A lambda function, also sometimes called a function literal or anonymous function, is a function that isn’t declared and bound to a specific identifier (hence them being “anonymous”). Typically, these are short, inline functions designed to take care of a small task immediately where it’s needed, like sorting or filtering an array, without having to declare a bunch of functions in your class that are only needed in one spot.
In Godot 4, the syntax looks like this:
# Declare the lambda var my_lambda = func(): print('hello!') # Call the lambda by invoking the generated Callable my_lambda.call()
var my_longer_lambda = func(a, b): var c = a * b print('%s * %s = %s' % [a, b, c]) my_longer_lambda.call(5, 4)
Internally, lambda functions work by creating a Callable object representing the lambda function, meaning if you’re familiar with Callables or even FuncRefs in Godot 3, then you already largely know how to work with them. You just declare the lambda using the syntax above, and then
call() it wherever needed. Alternatively, you can pass the function, or the generated Callable, directly to something that takes a Callable, such as a signal connection:
# Both ways are acceptable since lambda functions generate Callables automatically var callback = func(): print('Button was pressed!') my_button.pressed.connect(callback) my_other_button.pressed.connect(func(): print('My other button was pressed!'))
So this is pretty neat, but when would you actually want to use a lambda? As mentioned above, working with arrays is a common use case, as you may often find yourself needing to do basic filtering or sorting and writing a one or two line function for each use case can be a bit tedious. Taking some of the new Array functions as an example, here’s how we can filter an array both with and without lambdas:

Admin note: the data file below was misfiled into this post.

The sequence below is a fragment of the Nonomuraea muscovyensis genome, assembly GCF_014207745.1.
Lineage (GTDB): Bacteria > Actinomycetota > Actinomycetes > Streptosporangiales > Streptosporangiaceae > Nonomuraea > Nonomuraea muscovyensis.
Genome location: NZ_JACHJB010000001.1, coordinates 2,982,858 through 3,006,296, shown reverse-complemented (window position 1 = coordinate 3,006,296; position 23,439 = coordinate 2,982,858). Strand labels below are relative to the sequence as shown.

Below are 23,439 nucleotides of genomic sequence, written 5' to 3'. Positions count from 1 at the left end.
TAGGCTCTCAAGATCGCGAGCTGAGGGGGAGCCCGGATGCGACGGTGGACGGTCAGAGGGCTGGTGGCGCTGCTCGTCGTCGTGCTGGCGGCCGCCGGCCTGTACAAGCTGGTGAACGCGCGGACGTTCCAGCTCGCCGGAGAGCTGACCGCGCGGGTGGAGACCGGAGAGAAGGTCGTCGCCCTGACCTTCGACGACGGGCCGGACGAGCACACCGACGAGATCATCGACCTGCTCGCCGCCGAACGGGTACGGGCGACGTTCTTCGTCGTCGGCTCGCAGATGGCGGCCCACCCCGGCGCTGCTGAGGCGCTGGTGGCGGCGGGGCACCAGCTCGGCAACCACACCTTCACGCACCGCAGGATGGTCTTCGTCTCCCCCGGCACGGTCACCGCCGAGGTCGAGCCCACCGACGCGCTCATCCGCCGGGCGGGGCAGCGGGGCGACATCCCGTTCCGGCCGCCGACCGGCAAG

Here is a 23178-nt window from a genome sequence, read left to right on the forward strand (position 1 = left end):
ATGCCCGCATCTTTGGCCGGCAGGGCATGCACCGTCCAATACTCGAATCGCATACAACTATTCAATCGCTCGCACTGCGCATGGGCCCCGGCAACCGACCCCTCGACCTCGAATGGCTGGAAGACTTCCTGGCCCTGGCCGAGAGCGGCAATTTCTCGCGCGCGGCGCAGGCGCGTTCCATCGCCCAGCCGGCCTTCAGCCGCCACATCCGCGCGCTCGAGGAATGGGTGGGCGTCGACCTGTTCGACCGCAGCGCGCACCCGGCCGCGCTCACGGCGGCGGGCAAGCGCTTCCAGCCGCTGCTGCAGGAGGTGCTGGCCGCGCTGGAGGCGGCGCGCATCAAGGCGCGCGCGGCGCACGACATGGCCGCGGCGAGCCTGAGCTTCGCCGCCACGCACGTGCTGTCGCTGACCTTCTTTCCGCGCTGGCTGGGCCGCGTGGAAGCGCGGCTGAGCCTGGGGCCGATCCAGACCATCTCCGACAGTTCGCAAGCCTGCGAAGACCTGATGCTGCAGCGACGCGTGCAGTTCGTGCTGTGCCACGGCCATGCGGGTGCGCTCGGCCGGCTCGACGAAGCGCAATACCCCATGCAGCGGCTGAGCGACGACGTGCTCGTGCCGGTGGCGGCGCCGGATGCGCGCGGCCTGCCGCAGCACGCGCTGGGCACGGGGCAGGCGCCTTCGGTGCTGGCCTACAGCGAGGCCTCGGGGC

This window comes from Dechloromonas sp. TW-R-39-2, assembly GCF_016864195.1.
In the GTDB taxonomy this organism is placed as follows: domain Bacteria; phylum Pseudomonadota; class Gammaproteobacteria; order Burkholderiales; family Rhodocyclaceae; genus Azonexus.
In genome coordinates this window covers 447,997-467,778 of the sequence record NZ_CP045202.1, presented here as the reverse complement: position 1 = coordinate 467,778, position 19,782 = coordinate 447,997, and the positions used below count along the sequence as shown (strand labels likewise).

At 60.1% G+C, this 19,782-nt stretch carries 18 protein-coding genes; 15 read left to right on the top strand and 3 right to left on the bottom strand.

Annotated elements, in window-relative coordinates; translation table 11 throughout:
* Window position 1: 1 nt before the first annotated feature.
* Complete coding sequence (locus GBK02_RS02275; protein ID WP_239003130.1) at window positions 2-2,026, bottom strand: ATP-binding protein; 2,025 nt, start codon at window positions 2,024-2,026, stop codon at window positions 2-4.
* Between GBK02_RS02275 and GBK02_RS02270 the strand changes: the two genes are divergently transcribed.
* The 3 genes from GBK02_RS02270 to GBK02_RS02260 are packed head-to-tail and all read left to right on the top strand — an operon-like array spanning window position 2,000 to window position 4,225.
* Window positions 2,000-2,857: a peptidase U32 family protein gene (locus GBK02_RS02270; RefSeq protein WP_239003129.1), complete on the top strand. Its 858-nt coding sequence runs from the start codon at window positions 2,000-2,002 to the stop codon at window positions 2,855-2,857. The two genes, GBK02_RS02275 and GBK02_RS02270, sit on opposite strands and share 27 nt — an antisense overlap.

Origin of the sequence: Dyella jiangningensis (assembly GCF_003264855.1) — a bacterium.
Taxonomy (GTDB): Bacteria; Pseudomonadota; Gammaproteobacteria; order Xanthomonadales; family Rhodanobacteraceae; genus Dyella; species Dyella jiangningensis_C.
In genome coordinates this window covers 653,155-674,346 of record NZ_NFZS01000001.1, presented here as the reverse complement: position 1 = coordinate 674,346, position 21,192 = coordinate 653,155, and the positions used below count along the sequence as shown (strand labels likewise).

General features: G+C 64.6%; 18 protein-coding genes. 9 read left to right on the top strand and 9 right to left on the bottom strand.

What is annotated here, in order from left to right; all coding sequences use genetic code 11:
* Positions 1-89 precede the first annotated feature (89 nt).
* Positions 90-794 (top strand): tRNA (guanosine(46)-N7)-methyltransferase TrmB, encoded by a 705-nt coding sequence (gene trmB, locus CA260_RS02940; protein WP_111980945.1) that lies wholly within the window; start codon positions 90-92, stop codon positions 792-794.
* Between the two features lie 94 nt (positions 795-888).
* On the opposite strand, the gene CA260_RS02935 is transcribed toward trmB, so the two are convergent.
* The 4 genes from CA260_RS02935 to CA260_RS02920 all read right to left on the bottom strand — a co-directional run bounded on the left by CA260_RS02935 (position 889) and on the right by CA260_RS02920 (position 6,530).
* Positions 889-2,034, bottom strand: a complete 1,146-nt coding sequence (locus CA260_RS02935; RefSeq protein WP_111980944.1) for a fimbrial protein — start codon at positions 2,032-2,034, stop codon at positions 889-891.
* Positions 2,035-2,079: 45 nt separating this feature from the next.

var some_array = [1, 2, 3, 4, 5] # Without lambda func is_number_even(n): return n % 2 == 0 var evens = some_array.filter(is_number_even) # With lambda var evens2 = some_array.filter(func(n): return n % 2 == 0)
Sure, it’s not a drastic difference, but with enough cases like this, the lines of code saved can really add up. The one thing you’ll want to watch is that you don’t let your lambda functions get too large. Being written inline like this can hurt readability, in my opinion, so just be mindful of how large you let them get and consider making them a regular function if needed.
A few closing notes
And that’s lambda functions in Godot 4 in a nutshell. As two final notes on their usage, be aware that it is possible to actually name your lambda functions for debugging purposes, and that variables declared outside of your lambda function, but used internally by it, are passed by value, not reference, meaning you won’t see updates to their values if you change them:
var named_lambda = func my_named_lambda(x): print(x) var value = 100 # Prints 100 named_lambda.call(value) value = 'Hello!' # Prints 100 again named_lambda.call(value)
Be sure to check out the docs for all the details on lambda functions.